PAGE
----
Scariest TV show ever or just plain weird? Opinions divided on American Horror Story
I’m still undecided on FX’s “pyscho-sexual thriller” American Horror Story. I mean, that self-prescribed tag is eye-rollingly excessive enough, and that’s before you even see dead baby-bits in containers during the show’s jarring intro.
AHS’ blatant excess should come as no surprise because it’s helmed by Brad Falchuk and Ryan Murphy, creators ofGlee and Nip/Tuck, two shows that were built around an overabundance of extreme (almost X-treme).
There’s certainly an audience for that, and I respect them for pushing the boundaries of what can be done on cable TV. But when it becomes the focus of the show instead of an attribute, I start to lose interest. (I guess, for full disclosure, I should go ahead and say this now: I’m no fan of either show. Maybe it’s a little worse than that. Maybe I despise them for reliance on overtly extreme gimmicks instead of actual story telling.)
When reviews came out claiming the pilot would haunt my dreams, it felt like I was being tested, almost being dared to like it. After the subsequent three episodes saw a rise in ratings (practically unheard of in the TV world), the temptation became too great.
American Horror Story centers on the Harmon family, consisting of psychiatrist/cheating husband Ben (a mega-buff Dylan McDermott), artist/estranged wife Vivien (the always good Connie Britton) and typically troublesome high school-aged daughter Violet (Taissa Farmiga).
The opening scene of the show alludes to a painful still-born delivery Vivien endured months ago, which looks to play a pivotal role as the series progresses. The family is forced to leave Boston after Vivien walks in on her father having an affair with a young student of his. They are able to swing a presumably slick deal for a house in the Los Angeles hills, but it of course, has a crucial flaw: it was the site of a husband-wife murder-suicide. Uh-oh, let the haunting begin.
In an unfortunate display of Falchuk and Murphy’s excess, Adelaide and this relationship isn’t thoroughly explored until the fourth episode. Instead, she is used as a creepy punch line: sneaking into the house when all of the doors are locked, talking to mysteriously absent individuals and warning visitors, “You’re gonna die here!”
Another interesting potential haunt introduced is housemaid Moira (Frances Conroy). Help to the former owners, she possesses some yet to be revealed knowledge on the personality of the house, and warns “mistreat it and you’ll regret it.” The show takes an interesting approach to this character; she appears as old and haggard to everyone but Ben, who sees her as a much younger, more tempting version of herself (played by Alexandria Breckenridge). This device is used to great effect, setting up unfaithful Ben for awkward close calls with his family.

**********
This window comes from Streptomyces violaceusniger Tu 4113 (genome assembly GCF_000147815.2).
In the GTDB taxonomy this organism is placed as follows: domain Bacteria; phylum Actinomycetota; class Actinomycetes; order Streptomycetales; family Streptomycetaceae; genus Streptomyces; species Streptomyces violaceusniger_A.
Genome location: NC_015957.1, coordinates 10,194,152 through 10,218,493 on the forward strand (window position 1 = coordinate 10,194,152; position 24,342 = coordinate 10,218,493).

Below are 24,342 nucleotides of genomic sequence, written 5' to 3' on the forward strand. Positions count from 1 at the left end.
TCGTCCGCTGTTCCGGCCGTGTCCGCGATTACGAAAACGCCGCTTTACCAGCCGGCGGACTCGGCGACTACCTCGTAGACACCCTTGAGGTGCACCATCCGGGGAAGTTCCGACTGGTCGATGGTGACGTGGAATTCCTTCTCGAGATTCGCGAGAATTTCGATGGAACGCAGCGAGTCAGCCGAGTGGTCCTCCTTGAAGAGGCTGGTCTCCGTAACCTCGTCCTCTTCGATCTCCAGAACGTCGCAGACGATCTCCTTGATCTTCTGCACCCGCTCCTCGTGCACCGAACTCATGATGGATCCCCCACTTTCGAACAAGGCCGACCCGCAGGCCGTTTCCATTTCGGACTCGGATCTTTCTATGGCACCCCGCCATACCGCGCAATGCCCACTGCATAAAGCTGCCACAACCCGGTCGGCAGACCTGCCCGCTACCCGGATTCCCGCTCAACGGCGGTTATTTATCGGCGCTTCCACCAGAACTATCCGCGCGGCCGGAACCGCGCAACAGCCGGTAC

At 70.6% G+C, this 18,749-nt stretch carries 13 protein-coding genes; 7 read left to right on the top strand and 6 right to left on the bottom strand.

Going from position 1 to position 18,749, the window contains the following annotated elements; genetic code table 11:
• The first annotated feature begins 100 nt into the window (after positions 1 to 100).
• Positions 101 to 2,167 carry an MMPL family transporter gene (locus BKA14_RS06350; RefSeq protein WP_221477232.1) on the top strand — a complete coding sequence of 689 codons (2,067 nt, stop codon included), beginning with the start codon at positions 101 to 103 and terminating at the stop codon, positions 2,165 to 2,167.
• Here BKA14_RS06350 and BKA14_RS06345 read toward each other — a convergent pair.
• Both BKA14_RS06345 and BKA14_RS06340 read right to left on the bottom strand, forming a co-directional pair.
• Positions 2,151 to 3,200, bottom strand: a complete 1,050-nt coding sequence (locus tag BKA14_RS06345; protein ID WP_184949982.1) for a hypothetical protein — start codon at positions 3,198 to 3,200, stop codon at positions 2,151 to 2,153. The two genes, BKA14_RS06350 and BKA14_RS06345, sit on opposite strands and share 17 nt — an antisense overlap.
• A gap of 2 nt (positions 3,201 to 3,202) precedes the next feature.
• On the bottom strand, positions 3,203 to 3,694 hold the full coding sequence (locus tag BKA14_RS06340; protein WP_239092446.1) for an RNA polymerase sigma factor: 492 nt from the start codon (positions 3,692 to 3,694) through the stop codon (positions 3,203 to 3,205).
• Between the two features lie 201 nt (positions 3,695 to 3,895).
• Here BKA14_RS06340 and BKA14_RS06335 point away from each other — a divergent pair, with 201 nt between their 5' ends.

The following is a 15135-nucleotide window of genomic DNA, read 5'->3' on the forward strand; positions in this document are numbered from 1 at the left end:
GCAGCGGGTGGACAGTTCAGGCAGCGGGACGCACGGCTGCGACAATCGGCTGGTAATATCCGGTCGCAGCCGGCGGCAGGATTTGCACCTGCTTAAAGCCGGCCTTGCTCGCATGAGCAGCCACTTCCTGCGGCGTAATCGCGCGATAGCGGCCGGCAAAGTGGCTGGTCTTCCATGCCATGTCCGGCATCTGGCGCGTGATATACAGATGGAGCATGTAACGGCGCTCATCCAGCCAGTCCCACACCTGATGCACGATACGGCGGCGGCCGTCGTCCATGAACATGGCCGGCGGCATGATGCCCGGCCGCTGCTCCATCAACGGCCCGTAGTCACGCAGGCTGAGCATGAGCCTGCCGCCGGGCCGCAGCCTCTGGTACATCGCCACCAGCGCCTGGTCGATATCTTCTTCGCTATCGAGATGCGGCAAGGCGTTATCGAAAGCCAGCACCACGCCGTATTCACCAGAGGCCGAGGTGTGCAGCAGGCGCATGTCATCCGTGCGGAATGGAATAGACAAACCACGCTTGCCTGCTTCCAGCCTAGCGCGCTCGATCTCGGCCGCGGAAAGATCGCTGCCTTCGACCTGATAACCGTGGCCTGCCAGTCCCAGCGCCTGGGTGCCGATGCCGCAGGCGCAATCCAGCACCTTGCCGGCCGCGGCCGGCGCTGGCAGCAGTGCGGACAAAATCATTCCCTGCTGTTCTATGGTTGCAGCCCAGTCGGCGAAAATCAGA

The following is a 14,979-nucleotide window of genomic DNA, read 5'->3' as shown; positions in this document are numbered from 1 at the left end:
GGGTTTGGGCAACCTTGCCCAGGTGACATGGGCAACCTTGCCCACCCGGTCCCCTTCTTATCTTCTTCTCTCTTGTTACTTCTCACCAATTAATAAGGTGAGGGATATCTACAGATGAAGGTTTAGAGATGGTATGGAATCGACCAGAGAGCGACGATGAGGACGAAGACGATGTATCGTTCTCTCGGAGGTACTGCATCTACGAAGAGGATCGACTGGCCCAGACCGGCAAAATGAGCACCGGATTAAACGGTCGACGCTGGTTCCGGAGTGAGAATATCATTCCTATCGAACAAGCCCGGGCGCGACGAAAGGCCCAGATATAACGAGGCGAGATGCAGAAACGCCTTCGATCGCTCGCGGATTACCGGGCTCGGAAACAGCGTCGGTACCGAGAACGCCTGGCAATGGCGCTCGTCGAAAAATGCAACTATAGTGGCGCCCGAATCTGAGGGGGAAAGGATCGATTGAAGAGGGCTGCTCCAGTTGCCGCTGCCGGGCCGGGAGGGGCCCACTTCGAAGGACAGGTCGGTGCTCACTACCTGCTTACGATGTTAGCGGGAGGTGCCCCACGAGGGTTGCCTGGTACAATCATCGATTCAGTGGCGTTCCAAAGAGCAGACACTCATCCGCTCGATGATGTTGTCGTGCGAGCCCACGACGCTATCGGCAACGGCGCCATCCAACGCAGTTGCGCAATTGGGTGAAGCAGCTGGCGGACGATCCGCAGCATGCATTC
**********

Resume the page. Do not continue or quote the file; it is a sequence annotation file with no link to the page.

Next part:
Denis O’Hare plays Larry Harvey, the disfigured, brain cancer-ridden homicidal ex-tenant. Larry tells Ben his story of murdering his two daughters and wife. After warning Ben of the trouble his family faces, he runs off. OK, Harmon family, that’s three eerie warnings about your hard-to-beat deal of a home, maybe it’s time to relocate?
Finally, we have Tate (Evan Peters), the oh-so-pitifully troubled high school youth, who can’t decide if he’s actually crazy or just starved for attention. The show casts him as one of Ben’s patients, allowing the story to explore his maniacal musings through therapy sessions.
It’s with this character that Murphy and Falchuk’s flawed excess really shines. Tate’s teenage psychosis crosses the line from troubling to comical as he delivers, with a calmly crazed straight face, gems like, “I prepare for the noble war...I know what’s coming and I know no one can stop me, including myself.” And, “It’s a filthy world we live in, a filthy god damn helpless world, and honestly I feel like I’m helping to take them away from the shit and the piss and the vomit that runs in the street.”
The series tackles a classic of American horror—the haunted house—in a predictably slow TV manner. Cautiously unraveling each character and their back story, careful to build suspense enough to keep the audience interested, and of course, teasing with a half-reveal in the closing seconds of each episode. All very formulaic, which I have no problem with (again, I love all horror, especially when the plot follows rigid structure), but when a show begins to force its quirkiness on the viewer, the experience becomes a painful exercise in cliché spotting.
Even with too much of Murphy and Falchuk’s signature style spattered throughout the series, there is certainly some potential for great horror here. With saving graces like Connie Britton’s hurt, hesitant wife, the plentiful amount of scares and the haunting sound design, the show can absolutely succeed beyond its core audience. Just take out some Glee and inject a little Argento. That’s the right kind of extreme.
American Horror Story airs Wednesdays on FX at 9 p.m.